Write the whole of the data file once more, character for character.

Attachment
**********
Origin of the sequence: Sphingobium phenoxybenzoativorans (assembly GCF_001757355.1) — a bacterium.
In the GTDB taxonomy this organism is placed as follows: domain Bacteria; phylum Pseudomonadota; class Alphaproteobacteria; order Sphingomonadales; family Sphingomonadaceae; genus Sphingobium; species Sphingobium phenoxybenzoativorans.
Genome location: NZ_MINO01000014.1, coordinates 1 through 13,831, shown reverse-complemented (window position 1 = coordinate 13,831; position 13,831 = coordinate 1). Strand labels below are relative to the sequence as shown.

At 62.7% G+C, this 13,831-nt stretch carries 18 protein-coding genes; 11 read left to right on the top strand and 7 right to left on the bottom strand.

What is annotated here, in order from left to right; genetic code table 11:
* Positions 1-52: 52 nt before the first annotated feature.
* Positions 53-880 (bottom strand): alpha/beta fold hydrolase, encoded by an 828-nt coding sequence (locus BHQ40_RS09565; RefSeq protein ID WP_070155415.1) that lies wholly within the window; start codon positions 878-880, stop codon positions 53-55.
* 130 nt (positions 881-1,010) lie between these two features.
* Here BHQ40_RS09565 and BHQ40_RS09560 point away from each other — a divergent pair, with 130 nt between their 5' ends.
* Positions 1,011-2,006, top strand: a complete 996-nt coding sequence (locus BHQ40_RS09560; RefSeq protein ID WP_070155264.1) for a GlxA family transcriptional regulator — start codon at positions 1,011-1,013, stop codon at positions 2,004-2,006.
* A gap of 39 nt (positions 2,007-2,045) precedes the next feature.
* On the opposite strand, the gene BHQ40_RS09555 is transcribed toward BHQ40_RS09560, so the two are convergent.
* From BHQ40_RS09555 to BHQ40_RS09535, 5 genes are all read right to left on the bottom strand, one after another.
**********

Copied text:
Origin of the sequence: Sphingobium phenoxybenzoativorans (assembly GCF_001757355.1) — a bacterium.
In the GTDB taxonomy this organism is placed as follows: domain Bacteria; phylum Pseudomonadota; class Alphaproteobacteria; order Sphingomonadales; family Sphingomonadaceae; genus Sphingobium; species Sphingobium phenoxybenzoativorans.
Genome location: NZ_MINO01000014.1, coordinates 1 through 13,831, shown reverse-complemented (window position 1 = coordinate 13,831; position 13,831 = coordinate 1). Strand labels below are relative to the sequence as shown.

At 62.7% G+C, this 13,831-nt stretch carries 18 protein-coding genes; 11 read left to right on the top strand and 7 right to left on the bottom strand.

What is annotated here, in order from left to right; genetic code table 11:
* Positions 1-52: 52 nt before the first annotated feature.
* Positions 53-880 (bottom strand): alpha/beta fold hydrolase, encoded by an 828-nt coding sequence (locus BHQ40_RS09565; RefSeq protein ID WP_070155415.1) that lies wholly within the window; start codon positions 878-880, stop codon positions 53-55.
* 130 nt (positions 881-1,010) lie between these two features.
* Here BHQ40_RS09565 and BHQ40_RS09560 point away from each other — a divergent pair, with 130 nt between their 5' ends.
* Positions 1,011-2,006, top strand: a complete 996-nt coding sequence (locus BHQ40_RS09560; RefSeq protein ID WP_070155264.1) for a GlxA family transcriptional regulator — start codon at positions 1,011-1,013, stop codon at positions 2,004-2,006.
* A gap of 39 nt (positions 2,007-2,045) precedes the next feature.
* On the opposite strand, the gene BHQ40_RS09555 is transcribed toward BHQ40_RS09560, so the two are convergent.
* From BHQ40_RS09555 to BHQ40_RS09535, 5 genes are all read right to left on the bottom strand, one after another.